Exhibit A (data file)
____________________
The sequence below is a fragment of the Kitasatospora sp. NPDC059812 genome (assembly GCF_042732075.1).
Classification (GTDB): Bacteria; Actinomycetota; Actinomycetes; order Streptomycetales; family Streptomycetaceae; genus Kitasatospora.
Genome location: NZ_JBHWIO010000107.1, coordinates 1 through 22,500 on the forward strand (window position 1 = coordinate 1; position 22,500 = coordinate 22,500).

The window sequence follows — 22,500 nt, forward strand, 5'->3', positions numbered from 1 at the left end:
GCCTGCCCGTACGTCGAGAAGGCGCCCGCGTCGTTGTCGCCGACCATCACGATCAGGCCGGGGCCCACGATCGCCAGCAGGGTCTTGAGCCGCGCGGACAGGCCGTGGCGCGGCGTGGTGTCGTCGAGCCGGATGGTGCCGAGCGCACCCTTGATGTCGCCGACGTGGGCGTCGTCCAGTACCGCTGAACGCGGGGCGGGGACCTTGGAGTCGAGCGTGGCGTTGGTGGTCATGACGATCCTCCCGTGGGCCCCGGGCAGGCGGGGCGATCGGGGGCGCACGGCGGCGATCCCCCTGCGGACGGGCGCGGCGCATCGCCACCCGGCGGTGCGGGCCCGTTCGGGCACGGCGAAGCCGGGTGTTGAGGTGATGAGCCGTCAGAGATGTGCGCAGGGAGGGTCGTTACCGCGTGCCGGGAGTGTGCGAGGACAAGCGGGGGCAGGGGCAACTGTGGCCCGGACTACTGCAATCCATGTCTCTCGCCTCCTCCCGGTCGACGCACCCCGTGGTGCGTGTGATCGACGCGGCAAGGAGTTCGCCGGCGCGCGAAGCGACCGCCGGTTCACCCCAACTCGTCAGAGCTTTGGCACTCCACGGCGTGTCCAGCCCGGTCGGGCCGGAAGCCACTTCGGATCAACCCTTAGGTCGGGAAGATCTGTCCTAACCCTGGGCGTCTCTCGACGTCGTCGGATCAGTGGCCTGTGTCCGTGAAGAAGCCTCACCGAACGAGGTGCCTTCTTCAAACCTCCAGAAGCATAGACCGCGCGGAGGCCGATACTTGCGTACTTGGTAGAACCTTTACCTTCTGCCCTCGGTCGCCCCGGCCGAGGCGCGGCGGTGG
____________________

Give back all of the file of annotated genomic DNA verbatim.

The sequence below is a fragment of the Kitasatospora sp. NPDC059812 genome (assembly GCF_042732075.1).
Classification (GTDB): Bacteria; Actinomycetota; Actinomycetes; order Streptomycetales; family Streptomycetaceae; genus Kitasatospora.
Genome location: NZ_JBHWIO010000107.1, coordinates 1 through 22,500 on the forward strand (window position 1 = coordinate 1; position 22,500 = coordinate 22,500).

The window sequence follows — 22,500 nt, forward strand, 5'->3', positions numbered from 1 at the left end:
GCCTGCCCGTACGTCGAGAAGGCGCCCGCGTCGTTGTCGCCGACCATCACGATCAGGCCGGGGCCCACGATCGCCAGCAGGGTCTTGAGCCGCGCGGACAGGCCGTGGCGCGGCGTGGTGTCGTCGAGCCGGATGGTGCCGAGCGCACCCTTGATGTCGCCGACGTGGGCGTCGTCCAGTACCGCTGAACGCGGGGCGGGGACCTTGGAGTCGAGCGTGGCGTTGGTGGTCATGACGATCCTCCCGTGGGCCCCGGGCAGGCGGGGCGATCGGGGGCGCACGGCGGCGATCCCCCTGCGGACGGGCGCGGCGCATCGCCACCCGGCGGTGCGGGCCCGTTCGGGCACGGCGAAGCCGGGTGTTGAGGTGATGAGCCGTCAGAGATGTGCGCAGGGAGGGTCGTTACCGCGTGCCGGGAGTGTGCGAGGACAAGCGGGGGCAGGGGCAACTGTGGCCCGGACTACTGCAATCCATGTCTCTCGCCTCCTCCCGGTCGACGCACCCCGTGGTGCGTGTGATCGACGCGGCAAGGAGTTCGCCGGCGCGCGAAGCGACCGCCGGTTCACCCCAACTCGTCAGAGCTTTGGCACTCCACGGCGTGTCCAGCCCGGTCGGGCCGGAAGCCACTTCGGATCAACCCTTAGGTCGGGAAGATCTGTCCTAACCCTGGGCGTCTCTCGACGTCGTCGGATCAGTGGCCTGTGTCCGTGAAGAAGCCTCACCGAACGAGGTGCCTTCTTCAAACCTCCAGAAGCATAGACCGCGCGGAGGCCGATACTTGCGTACTTGGTAGAACCTTTACCTTCTGCCCTCGGTCGCCCCGGCCGAGGCGCGGCGGTGG